Then, again, anyone with their eyes wide open could see it coming: About 75 percent of immigrants to the United States vote for Democrats.
By unloading migrants in Virginia, the predatory left is turning the former bastion of Republicanism dark blue.
What's happening in Virginia is, of course, happening across the nation. It's only a matter of time before Michigan falls into the hands of migrants; most from Islamic nations.
And what's occurring in the United States is also happening in the European Union. Illegal immigrants are flooding into Britain. London has already fallen. It's no longer recognizable as an English city: The first time since it was founded in 6,000 years ago.
It's more than a matter of leftist loons gaining votes. It's a matter of Western culture being displaced by third-world populations that will culminate in a new dark ages from which we will never emerge.
In the near future expect those cute little Muslim immigrant children to grow up voting to redistribute the cash from our cute little children's labors.
Get out your hankies and prepare to dab tears from your eyes.
Note the article below:
a) Personalizes the immigrants, pulling on our innate altruism,
b) praises democracy (they're going to vote us out of our inheritance) and
c) rues the evils of discrimination (they will blame our 'racism' for our downfall.)
There once was a time when the predatory left moaned over the prospect of a population explosion taxing the environment. That strategy changed with the left realized it could impose more damage on Western civilization by displacement of our culture.
Please report typos...
Yesuf Beshir spent nearly three years gathering the mountain of paperwork he needed to leave Ethiopia and emigrate to America. Two years ago, he settled in Springfield and now works as a government contractor. In May, he became an American citizen.
“The main thing here is democracy, the right to vote,” Beshir said. “You can be what you want in America. You can be president. If you want to be a doctor, you can be a doctor. I tell my daughter that the possibilities in America are endless.”
Shahinaz Hassan of Fairfax, originally from Egypt, also became an American citizen in May. “I am happy for today. Everything gets easier here,” she said.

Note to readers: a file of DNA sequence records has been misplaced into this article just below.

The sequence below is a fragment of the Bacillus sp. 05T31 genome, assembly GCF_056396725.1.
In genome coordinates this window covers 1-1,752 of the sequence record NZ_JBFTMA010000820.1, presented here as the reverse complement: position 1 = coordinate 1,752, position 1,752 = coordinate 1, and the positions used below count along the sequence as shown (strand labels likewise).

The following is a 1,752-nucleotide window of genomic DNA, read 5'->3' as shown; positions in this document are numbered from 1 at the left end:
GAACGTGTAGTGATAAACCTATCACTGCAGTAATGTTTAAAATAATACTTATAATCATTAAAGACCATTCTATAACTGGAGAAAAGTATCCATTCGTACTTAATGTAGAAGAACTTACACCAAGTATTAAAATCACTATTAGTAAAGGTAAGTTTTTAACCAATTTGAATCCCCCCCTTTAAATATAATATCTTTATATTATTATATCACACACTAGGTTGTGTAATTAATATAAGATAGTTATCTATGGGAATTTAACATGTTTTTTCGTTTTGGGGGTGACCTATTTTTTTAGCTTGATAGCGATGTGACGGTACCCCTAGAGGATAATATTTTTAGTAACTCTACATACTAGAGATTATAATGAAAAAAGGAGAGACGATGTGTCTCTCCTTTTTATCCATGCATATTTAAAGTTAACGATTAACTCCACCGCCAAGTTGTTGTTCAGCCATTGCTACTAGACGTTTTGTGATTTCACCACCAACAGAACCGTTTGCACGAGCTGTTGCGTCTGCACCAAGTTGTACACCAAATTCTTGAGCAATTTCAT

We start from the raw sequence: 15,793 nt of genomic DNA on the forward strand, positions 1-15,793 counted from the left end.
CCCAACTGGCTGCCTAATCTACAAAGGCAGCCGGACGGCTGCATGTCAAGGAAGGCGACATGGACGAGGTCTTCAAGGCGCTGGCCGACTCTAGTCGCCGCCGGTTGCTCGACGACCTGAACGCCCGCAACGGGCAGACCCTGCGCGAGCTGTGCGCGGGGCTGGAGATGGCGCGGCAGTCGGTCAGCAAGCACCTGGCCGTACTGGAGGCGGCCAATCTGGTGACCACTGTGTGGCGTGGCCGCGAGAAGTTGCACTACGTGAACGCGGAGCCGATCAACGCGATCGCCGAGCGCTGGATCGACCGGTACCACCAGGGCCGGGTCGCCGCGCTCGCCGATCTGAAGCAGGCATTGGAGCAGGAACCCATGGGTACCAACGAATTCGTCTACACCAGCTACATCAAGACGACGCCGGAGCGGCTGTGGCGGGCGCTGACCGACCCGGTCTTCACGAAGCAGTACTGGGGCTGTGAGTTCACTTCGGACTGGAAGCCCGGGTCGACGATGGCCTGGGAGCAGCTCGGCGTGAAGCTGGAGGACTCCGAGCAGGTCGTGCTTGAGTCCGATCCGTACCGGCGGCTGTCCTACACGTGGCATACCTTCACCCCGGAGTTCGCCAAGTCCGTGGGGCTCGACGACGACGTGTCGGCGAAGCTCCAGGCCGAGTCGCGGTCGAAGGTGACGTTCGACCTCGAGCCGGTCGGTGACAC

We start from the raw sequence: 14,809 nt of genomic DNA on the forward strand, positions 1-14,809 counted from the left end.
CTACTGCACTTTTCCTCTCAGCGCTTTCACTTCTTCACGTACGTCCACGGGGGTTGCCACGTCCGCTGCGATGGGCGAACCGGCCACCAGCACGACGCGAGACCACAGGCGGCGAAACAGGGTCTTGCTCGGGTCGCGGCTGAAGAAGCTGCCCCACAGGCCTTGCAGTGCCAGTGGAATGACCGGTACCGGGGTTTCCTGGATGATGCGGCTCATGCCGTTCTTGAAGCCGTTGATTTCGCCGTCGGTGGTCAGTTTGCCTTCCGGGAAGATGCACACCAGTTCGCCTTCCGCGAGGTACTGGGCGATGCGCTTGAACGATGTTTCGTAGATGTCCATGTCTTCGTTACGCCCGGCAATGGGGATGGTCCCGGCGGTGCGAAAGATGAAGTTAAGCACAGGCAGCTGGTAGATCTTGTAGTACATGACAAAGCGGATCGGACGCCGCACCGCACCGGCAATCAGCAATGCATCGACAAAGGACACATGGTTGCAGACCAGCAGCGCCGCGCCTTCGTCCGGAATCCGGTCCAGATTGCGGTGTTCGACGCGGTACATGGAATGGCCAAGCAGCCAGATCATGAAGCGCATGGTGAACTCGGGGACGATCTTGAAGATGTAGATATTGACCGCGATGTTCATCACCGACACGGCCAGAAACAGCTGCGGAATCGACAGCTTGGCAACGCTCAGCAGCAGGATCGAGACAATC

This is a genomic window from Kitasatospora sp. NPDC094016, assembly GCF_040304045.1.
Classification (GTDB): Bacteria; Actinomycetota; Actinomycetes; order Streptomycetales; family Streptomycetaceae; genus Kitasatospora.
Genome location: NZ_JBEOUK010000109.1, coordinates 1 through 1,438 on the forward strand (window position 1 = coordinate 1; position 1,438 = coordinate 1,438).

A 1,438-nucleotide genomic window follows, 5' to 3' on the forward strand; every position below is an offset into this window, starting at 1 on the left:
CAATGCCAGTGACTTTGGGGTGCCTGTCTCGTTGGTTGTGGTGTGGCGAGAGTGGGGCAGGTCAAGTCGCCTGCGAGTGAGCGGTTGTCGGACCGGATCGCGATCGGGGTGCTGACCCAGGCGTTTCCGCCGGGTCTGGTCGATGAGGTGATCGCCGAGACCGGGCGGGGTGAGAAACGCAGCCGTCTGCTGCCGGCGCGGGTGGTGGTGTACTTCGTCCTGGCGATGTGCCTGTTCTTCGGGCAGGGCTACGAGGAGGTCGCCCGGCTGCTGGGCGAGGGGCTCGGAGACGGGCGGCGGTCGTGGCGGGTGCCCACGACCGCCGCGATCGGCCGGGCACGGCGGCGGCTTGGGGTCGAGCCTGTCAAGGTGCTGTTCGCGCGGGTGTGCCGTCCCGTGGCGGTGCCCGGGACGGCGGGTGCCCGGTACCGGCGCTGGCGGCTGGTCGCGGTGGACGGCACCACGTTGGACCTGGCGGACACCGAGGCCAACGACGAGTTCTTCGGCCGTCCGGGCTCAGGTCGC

In 1982, Shami Walia emigrated from India. He was 18 years old, and worked in “every job you can think of” all over Northern Virginia. “I didn’t have anything when I came here, but I worked hard.” He now owns Burke Cigar Shop, a popular cigar lounge that’s become a neighborhood fixture.
Rosemary Osei came to Centreville in 2000 from Ghana. The 22-year-old voted in her first presidential election this month, and works as a special needs teacher in Vienna.
Srikanth Ramachandran came to America 14 years ago from India. In 2002, he founded the Fairfax-based Multivision IT company; by 2007 the company employed 200 people and had $32 million in sales.
Andy Ton came from Vietnam. He now owns Andy’s Barbershop in Vienna, where customers line up out the door on the weekends. Del. Mark Keam (D-35), the first Korean American and the first Asian-born immigrant to serve in the Virginia General Assembly, is one of his regular customers.
Individually, immigrants bring their own talents, culture, hopes, fears, sorrows, skills and needs. Collectively, they have permanently altered the fabric of Fairfax County.
In the span of one generation, Fairfax County has seen an explosion in its immigrant population. In 1970, more than 93 percent of Fairfax County’s population was white and middle-class. In the fall of 1970, a white 6-year-old child beginning elementary school in one of the county’s developing towns—Chantilly, McLean, Vienna, Herndon and Centreville (which did not yet have one major grocery store or drug store)—could look to his left, or look to his right, and see a classroom full of children who, at least 90 percent of the time, looked like him and who spoke English.
By 2010, a child entering elementary school in Fairfax County would almost certainly encounter a classmate who did not speak English as a primary language, and whose parents or grandparents immigrated from places such as Vietnam, India, Korea or a country in Africa.